2002 Water Quality Report

   Kingsport Public Works Kingsport Home Page   

Dear Customer,
     The Kingsport City Water Department continually strives to provide its customers the safest drinking water possible. This web page is a summary of the quality of water provided by the Water Department to its customers last year. It is a report reflecting the department's hard work and dedication to bringing you water that is absolutely safe to drink.
     Included in this summary is information about where your water comes from, what it contains, and how it compares to standards set forth by the State of Tennessee and the United States Environmental Protection Agency USEPA).
     The Water Department is committed to providing you, our customers, the safest, cleanest drinking water possible. We believe customers who are well informed are our best allies in supporting improvements necessary to maintain high water quality standards.

Note: Data for this report was compiled from test results performed calendar year 2002.
- Kingsport Water Department

A Treatment System
     At the treatment plant, shortly after the "raw" (untreated) water is pumped to the treatment plant it enters the flash mix where it is treated with both chlorine and a coagulant.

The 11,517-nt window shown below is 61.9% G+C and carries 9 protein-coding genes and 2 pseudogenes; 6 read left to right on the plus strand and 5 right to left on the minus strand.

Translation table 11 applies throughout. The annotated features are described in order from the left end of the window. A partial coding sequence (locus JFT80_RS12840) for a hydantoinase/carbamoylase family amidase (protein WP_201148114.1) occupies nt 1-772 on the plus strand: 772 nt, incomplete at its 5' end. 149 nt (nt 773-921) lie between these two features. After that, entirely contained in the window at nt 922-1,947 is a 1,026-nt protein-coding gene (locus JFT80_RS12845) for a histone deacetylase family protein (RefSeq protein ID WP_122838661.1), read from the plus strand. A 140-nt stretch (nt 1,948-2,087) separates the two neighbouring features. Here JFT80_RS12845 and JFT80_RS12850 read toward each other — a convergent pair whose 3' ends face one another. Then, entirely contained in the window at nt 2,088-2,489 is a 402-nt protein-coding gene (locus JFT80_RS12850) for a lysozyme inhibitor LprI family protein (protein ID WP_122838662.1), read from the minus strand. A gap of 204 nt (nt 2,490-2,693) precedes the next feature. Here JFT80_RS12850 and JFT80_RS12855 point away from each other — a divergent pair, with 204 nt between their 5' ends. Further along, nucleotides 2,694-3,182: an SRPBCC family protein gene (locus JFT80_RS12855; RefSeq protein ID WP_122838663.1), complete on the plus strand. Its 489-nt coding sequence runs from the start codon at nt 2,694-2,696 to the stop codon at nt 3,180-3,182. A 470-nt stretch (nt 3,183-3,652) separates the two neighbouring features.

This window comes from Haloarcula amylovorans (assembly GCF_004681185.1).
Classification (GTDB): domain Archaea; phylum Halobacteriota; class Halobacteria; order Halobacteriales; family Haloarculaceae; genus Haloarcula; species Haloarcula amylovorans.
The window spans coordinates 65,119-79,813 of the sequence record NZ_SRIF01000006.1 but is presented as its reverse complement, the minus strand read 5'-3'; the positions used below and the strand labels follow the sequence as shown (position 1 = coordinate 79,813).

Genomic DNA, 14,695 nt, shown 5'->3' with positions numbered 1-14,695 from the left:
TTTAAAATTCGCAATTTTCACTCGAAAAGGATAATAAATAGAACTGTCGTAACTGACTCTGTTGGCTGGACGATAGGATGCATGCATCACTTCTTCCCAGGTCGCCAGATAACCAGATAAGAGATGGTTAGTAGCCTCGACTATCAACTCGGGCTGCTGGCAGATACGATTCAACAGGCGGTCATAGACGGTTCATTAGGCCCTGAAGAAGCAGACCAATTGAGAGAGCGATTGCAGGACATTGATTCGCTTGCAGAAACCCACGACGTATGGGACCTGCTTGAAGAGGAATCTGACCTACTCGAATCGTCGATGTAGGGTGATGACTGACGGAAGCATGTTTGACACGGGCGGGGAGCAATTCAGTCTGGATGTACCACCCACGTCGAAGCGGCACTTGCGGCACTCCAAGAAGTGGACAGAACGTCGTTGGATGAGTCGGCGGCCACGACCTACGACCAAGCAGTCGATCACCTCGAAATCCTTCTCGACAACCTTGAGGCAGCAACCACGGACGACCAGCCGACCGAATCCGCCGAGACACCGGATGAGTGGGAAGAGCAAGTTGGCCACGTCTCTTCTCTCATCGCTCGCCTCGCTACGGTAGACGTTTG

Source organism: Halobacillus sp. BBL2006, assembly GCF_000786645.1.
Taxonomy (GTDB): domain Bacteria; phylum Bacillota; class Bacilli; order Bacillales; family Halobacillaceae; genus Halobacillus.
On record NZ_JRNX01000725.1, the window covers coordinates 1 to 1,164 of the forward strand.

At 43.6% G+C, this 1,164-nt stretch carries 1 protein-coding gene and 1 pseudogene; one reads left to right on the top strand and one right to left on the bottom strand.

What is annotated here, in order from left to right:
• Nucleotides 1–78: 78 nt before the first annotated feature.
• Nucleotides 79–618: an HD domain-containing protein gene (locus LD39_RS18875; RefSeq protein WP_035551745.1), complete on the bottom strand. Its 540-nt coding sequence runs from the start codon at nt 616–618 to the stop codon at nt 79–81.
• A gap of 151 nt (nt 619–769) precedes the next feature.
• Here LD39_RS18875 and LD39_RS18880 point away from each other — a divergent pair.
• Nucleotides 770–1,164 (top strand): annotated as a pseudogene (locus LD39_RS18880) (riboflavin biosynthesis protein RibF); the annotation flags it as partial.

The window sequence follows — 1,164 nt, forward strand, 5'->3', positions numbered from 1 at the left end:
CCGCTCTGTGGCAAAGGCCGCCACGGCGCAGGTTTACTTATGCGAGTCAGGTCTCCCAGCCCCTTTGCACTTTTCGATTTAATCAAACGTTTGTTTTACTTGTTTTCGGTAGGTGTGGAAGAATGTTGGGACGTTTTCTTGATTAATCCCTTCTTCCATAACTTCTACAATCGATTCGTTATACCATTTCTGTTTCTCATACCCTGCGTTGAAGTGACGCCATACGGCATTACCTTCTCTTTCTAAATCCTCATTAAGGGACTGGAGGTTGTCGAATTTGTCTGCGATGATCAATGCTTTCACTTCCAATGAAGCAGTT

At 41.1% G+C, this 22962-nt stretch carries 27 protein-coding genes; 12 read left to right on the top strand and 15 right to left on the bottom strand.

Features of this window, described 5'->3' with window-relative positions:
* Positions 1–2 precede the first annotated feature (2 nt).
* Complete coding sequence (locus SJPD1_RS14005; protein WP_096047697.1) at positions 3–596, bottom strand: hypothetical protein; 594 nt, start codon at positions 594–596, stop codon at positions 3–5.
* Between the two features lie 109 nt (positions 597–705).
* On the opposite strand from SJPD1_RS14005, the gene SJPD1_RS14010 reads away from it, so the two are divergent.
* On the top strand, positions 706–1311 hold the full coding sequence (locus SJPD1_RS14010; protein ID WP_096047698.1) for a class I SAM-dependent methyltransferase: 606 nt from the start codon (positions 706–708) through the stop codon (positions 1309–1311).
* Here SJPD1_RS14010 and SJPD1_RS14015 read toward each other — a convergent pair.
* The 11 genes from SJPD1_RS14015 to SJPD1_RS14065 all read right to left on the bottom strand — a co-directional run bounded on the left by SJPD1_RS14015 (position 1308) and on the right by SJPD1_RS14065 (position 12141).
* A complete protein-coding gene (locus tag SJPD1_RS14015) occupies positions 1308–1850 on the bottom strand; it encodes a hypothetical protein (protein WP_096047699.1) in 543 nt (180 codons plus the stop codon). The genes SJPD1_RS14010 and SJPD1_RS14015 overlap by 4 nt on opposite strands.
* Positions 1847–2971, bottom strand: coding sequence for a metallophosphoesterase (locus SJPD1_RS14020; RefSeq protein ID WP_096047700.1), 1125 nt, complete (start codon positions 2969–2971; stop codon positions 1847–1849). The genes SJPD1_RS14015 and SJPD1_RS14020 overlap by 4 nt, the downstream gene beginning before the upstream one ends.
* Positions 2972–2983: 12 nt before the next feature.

Beginning cholorinization here allows the chlorine a longer contact-time, thus giving the chlorine more time to react with microorganisms. Coagulants cause light, fine materials suspended in the water to clump together into larger heavier particles.
     Next, the slow flow thru the sedimentation basin allows the heavier particles to settle out. Sedimentation removes the majority of the sediment from the water.
     Filtration, the next step, removes the remaining suspended material, lowering the turbiditylevel to well below the state's maximum containment level (mcl). The filtered water is then treated with chlorine for disinfection and fluoride to reduce tooth decay.
     The "finished" water is then pumped into the distribution system for public use.


If your have any questions or concerns about a potential cross connection please contact Tina Grindstaff at 229-9454.